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Lurking in an old war bunker

In high-rise, high-priced Hong Kong, even millionaires don’t always have room to store their fine wine collection at home, but a converted British war bunker offers space-crunched oenophiles the perfect solution.


AFP

Saturday 6 August 2016, 03:10PM


A security guard walks near one of the entrances to the Crown Wine Cellars. Photo: Dale De La Rey/AFP
A security guard walks near one of the entrances to the Crown Wine Cellars. Photo: Dale De La Rey/AFP

Built by Her Majesty’s government in the 1930s to hold munitions, the “Little Hong Kong” bunker complex was the last Allied position to fall to the invading Japanese on December 27, 1941 – two days after the surrender of the British governor.

Collectors may rest assured that this spirit endures, says Gregory De’ Eb company principal of Crown Wine Cellars.

“We have great feng shui here. Nobody died, last place to surrender – it was all good!” he explains.

The firm has converted the sprawling complex into state of the art wine storage. Six of the Central Ordnance Munitions Depot bunkers – each spanning some 1,000 square feet – have been painstakingly transformed into what he describes as “the Rolls-Royce of wine cellars.”

Carved out of Hong Kong’s hills, protected by reinforced concrete and soil, the complex – whose sensitive restoration even received a nod from Unesco – offers one of the most secure environments possible for wine.

“If you give us one bottle of 1982 [brand removed] that your grandfather gave to you (with) his signature on the top left hand corner, we make absolutely sure that your bottle will never be interchanged with any other,” said De’ Eb, a former diplomat.

“In 50 years’ time we will give that bottle back to you. It’s so important,” he added.

De’ Eb says the wine vaults were built in accordance to the US standard for gold bullion, while overall security at the bunkers drew inspiration from methods employed by the diamond industry in his native South Africa.

Staff must wear wetsuits when entering the cellars – an anti-theft measure to ensure nothing can be smuggled out in clothing, and some vaults require three people to simultaneously input codes in order to access them.

Clients are not allowed to enter the main storage warehouses, but can request to view their collection in small rooms, where they will be closely monitored by security cameras.

Such measures are not just for show: the cellar holds two of the world’s most expensive bottles ever sold at auction – a bottle that went under the hammer in 2010 at Sotheby’s Hong Kong, fetching US$232,692 (B1,071,517) apiece.

Thanks to Hong Kong’s incredible concentrations of wealth, the city has become a world capital for fine wine.

The city hosts Vinexpo, Asia’s largest wine and spirits fair, and has become a major hub for fine wine sales across Asia, thanks in part to a government decision in 2008 to drop import duties on wine.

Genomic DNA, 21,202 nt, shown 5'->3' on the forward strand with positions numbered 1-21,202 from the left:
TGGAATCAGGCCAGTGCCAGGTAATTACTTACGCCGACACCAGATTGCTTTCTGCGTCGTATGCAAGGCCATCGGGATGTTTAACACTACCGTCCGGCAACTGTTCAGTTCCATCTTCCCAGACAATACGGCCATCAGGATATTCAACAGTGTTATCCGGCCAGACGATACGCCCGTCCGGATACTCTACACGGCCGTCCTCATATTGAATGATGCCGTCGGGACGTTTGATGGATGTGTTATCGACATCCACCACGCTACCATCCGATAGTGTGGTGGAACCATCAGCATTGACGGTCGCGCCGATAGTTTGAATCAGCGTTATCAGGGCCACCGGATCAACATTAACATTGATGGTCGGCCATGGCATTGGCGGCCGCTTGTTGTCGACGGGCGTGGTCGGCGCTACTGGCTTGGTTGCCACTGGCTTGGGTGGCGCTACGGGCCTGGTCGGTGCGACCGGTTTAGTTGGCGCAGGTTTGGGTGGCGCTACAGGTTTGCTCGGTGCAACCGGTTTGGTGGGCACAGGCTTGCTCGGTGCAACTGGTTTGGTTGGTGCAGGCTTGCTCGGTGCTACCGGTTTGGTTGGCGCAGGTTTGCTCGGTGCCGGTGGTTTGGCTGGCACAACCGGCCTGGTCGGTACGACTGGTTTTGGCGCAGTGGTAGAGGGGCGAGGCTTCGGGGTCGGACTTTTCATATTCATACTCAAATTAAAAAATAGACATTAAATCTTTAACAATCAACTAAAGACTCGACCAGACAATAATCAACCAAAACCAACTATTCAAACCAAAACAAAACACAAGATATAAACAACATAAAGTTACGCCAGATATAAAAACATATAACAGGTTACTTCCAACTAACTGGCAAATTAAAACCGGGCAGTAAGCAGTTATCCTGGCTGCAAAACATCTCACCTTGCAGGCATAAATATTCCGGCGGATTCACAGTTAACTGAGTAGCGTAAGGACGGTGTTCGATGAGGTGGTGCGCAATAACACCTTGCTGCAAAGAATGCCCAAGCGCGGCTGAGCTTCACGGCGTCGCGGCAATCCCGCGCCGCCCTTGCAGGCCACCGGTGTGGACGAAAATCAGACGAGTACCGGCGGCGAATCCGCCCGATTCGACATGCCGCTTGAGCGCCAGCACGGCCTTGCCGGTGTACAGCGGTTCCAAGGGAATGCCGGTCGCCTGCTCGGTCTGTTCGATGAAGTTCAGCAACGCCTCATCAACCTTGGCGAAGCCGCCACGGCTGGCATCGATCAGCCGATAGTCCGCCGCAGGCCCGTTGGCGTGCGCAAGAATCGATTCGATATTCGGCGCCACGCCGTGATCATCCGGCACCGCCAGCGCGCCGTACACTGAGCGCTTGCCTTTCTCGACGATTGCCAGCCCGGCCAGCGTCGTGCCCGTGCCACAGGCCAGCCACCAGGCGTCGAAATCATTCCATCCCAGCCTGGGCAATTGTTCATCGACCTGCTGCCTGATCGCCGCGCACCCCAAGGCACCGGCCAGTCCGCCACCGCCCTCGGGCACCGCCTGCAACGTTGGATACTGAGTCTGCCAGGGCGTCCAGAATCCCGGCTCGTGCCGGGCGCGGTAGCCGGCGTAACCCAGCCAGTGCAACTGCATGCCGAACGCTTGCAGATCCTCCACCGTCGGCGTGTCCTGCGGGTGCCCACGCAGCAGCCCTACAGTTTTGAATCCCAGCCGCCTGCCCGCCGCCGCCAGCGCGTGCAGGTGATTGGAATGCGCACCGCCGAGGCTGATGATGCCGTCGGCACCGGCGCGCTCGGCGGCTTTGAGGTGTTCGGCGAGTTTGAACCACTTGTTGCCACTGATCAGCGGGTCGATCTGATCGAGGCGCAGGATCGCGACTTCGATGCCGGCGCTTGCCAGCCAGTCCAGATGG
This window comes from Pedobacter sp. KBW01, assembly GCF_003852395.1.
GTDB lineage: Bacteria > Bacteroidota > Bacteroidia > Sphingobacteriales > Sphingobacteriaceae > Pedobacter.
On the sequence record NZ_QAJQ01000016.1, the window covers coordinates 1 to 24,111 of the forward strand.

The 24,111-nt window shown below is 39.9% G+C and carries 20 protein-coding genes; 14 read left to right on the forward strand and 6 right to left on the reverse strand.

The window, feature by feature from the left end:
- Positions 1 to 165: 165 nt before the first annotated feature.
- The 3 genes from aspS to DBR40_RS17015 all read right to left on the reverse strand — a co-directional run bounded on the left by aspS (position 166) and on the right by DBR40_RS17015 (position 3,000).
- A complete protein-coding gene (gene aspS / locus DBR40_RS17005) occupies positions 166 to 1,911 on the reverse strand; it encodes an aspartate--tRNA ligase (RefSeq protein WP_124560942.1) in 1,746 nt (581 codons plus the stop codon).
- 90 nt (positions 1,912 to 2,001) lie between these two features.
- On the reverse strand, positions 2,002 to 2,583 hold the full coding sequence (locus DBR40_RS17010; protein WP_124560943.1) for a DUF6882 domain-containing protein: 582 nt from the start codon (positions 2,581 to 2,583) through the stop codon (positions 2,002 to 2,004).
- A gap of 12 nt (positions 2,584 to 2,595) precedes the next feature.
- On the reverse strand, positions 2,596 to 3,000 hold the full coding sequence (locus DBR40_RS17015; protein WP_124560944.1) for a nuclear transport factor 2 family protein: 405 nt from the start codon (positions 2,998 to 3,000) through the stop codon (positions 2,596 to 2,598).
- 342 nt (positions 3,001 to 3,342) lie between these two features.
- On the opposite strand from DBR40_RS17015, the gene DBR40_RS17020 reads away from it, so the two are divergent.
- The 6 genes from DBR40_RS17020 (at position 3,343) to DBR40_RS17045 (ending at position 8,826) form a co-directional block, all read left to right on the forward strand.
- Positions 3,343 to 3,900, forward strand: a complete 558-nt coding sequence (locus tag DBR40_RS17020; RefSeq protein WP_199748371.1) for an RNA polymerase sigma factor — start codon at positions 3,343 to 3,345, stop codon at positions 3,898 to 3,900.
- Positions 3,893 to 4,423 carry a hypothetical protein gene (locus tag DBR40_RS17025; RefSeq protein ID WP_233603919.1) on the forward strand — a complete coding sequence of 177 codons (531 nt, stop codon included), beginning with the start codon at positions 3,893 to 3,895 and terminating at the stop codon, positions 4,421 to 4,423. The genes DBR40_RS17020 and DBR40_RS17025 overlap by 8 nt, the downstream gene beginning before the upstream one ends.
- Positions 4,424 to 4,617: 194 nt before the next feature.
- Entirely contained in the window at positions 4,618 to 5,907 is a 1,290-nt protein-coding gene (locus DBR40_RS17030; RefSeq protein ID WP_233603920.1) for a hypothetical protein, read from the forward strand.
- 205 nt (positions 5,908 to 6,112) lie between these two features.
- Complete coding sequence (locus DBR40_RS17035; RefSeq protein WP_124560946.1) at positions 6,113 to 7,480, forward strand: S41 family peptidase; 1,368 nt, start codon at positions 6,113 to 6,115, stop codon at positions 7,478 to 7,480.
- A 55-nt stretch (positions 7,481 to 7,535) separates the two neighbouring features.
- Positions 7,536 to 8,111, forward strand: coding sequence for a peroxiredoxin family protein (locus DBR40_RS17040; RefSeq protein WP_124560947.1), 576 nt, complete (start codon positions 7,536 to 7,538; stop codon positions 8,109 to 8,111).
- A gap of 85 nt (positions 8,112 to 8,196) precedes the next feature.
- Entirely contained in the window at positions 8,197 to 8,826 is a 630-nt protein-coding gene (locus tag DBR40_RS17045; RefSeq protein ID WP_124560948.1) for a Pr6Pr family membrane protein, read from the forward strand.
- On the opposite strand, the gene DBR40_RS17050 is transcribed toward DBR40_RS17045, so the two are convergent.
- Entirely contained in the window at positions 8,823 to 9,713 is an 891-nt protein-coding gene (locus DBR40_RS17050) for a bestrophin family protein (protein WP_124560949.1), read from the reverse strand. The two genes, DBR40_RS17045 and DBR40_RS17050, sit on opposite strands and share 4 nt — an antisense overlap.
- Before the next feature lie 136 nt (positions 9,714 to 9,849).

Imports have grown exponentially – to $1.5 billion in 2015, up from $206 million in 2007 according to Hong Kong Trade Development Council figures.

The city is a key gateway to the vast, lucrative Chinese market, but of the 63.3 million litres of wine that was imported into Hong Kong in 2015, just 27.2 million was re-exported – highlighting the city’s own love affair with grapes.

Astronomical real estate prices coupled with Hong Kong’s hot and humid environment, mean that “wine storage really is a growing business,” said Korean wine expert Jeannie Cho Lee.

“It’s not like in France where everyone has a basement under their house,” said wine importer Alex Yim.

“In Hong Kong, you even need to find a place to store your clothes,” he added, referring to the city’s notoriously small but expensive apartments, which often lack basic storage space.

The government has sought to encourage the nascent local wine storage industry, creating the world’s first Wine Storage Management Systems Certification Scheme in 2009.

By the end of 2015, 37 Hong Kong companies had been certified, giving wine-lovers many options.

They could trust their entire collection to Crown, which has 2,000 customers including major auction houses like Sotheby’s, and manages “more than three billion Hong Kong dollars,” worth of wine, De’ Eb said.

The company is an arm of Crown Worldwide, which also has relocation, record management and fine art divisions.

Or they could turn to companies like Wine Vault, which started in 2008 and has converted disused industrial space into individual climate-controlled wine storage rooms.

The firm’s cellars are between 40 and 80 square feet in size, and users can access their wine collection whenever they want, thanks to facial recognition software.

The rooms off the long corridor in the bland industrial complex are now packed with cases and bottles of the world’s best vintages.

“In order to mimic the environment of underground cellars in Bordeaux or other wine regions we keep the temperature around… 13-14 degrees [Celsius],” said Hubert Li, a partner at the Wine Vault.

“All of our 550 clients are private collectors,” he said, adding that sometimes clients send their drivers to collect a few more bottles to top up their smaller wine stores at home.

 

 

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